“So, within West we are starting to see security teams becoming more of a partner to the product teams. We think about it as going from governance to guidance, or being much more a part of that team, so if you start to see the evolution of things like DevSecOps and things like that, that’s really where we start to see it. Our relationship with a security organization is that if we can standardize things within the platform as much as possible, that gives us an opportunity to be a lot more consistent, with the right way also being the easy way.”

—Thomas Squeo, CTO, West Corp.

This text was taken from an interview Pivotal did with Thomas at SpringOne 2018. Watch it here.

 

“… If you think you’re going to patch weekly or patch daily or repave daily and you’re not going to do it through automation, you are sorely going to have thousands of people, which is going to introduce human error…. Stop treating your servers like it’s something that you want to stick around. Treat them like they’re ephemeral and immutable. And then, redeploy often, even when you don’t think you have to or need to. It’s just good practice. Do it as often as possible… We probably have in the neighborhood of 15 to 18,000 virtual appliances that are spun up at any given time in all of our PCF environments… when you deploy an application and that application has a number of instances, and those number of instances follow a cloud-native practice, that they have the ability to be patched, the platform be patched without causing customer impact. We’ve seen this since we do it once a week right now, and we’re going to be going to once a day by the end of next year.”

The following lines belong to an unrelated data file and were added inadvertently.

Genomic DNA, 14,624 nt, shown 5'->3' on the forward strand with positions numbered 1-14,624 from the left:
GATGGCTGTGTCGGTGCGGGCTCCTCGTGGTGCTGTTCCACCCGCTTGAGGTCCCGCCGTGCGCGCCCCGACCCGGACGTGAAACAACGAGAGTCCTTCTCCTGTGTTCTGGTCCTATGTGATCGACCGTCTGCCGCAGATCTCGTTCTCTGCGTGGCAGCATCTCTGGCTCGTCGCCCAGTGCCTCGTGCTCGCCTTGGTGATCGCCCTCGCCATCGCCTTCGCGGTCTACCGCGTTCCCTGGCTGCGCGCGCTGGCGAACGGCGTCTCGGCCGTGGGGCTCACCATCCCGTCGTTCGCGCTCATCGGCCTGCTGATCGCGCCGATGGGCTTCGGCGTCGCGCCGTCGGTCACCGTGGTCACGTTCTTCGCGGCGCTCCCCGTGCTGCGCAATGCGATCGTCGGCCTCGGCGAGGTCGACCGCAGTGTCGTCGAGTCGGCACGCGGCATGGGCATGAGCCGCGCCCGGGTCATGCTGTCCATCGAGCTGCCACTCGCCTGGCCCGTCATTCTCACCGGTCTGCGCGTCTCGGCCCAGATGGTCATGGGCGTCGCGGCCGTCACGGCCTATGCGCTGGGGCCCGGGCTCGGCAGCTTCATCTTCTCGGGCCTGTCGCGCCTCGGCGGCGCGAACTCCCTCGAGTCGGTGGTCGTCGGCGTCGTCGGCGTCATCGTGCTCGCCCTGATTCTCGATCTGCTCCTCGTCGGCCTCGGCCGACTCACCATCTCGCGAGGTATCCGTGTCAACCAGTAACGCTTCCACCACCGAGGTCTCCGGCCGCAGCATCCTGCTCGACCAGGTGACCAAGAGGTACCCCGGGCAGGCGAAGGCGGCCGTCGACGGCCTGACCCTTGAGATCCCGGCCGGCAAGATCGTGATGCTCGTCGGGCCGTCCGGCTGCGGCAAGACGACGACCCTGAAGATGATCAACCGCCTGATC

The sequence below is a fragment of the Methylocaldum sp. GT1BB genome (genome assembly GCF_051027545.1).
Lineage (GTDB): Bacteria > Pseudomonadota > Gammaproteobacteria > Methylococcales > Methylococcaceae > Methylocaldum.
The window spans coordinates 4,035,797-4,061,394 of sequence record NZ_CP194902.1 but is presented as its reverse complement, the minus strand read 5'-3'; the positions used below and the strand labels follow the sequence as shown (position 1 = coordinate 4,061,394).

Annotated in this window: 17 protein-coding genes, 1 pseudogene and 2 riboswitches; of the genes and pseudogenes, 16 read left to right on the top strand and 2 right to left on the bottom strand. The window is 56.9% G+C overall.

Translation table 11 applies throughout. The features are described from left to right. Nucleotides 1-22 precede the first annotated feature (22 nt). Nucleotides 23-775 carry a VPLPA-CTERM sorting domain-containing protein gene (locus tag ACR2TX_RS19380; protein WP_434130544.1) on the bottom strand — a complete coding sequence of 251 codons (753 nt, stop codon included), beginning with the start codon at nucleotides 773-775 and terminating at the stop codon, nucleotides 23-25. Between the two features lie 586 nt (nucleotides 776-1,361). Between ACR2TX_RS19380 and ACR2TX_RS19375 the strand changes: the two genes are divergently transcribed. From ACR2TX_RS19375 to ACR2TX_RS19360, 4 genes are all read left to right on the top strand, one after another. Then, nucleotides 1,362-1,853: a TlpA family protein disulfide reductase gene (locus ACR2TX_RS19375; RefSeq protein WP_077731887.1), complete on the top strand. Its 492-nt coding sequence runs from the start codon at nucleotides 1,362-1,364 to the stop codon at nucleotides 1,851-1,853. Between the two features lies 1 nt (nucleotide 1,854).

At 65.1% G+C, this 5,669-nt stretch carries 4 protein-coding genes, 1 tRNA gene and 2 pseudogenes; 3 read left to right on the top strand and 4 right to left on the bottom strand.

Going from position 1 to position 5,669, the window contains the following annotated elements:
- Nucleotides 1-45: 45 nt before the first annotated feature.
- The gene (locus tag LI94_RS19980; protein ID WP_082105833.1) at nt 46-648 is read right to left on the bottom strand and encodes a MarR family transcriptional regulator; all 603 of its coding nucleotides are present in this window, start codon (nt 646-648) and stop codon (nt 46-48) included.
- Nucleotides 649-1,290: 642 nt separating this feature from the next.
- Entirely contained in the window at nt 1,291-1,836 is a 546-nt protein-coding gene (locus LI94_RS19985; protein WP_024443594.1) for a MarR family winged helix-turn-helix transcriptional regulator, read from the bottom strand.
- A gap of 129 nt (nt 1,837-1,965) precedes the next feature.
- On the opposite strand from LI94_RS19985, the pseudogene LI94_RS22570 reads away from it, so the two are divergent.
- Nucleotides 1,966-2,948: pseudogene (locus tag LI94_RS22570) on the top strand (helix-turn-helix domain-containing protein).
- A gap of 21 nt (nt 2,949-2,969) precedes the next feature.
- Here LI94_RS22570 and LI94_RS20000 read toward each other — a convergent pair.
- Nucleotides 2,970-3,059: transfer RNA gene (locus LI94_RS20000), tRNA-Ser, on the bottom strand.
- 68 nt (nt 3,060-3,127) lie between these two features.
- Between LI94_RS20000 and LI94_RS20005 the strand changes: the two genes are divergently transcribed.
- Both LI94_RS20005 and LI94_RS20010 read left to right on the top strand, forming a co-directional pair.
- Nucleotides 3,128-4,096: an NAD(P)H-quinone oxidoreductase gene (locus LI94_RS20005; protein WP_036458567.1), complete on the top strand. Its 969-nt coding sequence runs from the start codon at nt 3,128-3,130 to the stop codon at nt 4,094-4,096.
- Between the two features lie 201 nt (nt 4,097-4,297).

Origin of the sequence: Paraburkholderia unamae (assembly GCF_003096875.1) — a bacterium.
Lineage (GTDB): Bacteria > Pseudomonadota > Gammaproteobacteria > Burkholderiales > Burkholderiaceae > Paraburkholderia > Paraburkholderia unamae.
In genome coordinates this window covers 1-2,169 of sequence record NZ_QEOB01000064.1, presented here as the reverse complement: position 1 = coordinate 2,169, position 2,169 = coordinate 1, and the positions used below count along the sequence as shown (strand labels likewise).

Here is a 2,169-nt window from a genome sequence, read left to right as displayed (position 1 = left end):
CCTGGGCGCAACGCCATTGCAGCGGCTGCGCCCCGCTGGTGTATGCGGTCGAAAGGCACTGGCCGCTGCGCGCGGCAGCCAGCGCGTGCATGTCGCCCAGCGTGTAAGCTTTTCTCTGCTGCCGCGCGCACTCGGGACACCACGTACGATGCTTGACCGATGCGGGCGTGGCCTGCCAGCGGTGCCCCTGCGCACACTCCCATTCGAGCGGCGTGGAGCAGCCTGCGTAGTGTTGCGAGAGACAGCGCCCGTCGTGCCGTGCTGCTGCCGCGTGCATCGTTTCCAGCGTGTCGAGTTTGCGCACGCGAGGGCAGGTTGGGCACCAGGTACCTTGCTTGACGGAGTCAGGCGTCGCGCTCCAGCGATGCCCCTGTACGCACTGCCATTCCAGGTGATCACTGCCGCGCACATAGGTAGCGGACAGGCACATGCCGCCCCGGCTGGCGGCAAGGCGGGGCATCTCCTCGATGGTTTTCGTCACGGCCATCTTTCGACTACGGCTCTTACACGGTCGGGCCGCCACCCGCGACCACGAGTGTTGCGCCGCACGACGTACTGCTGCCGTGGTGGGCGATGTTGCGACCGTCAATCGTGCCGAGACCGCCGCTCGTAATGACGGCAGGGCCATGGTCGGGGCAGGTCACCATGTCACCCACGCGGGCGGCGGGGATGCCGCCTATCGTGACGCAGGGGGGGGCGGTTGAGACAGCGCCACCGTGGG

—Lance Rochelle, Product Manager, Wells Fargo

This text was taken from an interview Pivotal did with Lance at SpringOne 2018. Watch it here.

 

Serverless

The terms “serverless” and “FaaS” (Functions-as-a-Service) are often used interchangeably. However, the characteristics of serverless are more generally beneficial, allowing developers to be more productive since they can focus on code that solves business problems rather than “server” concerns such as load-balancing and scaling deployments to zero and back. The specific benefit of a FaaS is that it narrows the developer focus to an even higher level of abstraction. When describing application frameworks, such as Spring, we refer to that as Inversion of Control: as the framework and/or platform takes control of more concerns, the developer has fewer responsibilities and thus more focus. It also means the platform can provide and patch even more of the stack, such as a security vulnerability in an application framework dependency. Five years ago at SpringOne 2013, Paul Maritz described IaaS as the new hardware and PaaS as the new OS. In 2019, we expect more developers to consider FaaS as the new application framework for those use cases where a single-responsibility event-driven function is a good fit, while still benefiting from “serverless” characteristics for their full-stack cloud-native applications, increasing developer productivity at any layer of abstraction.

—Mark Fisher, Senior Staff Engineer, Pivotal

 

Software Engineer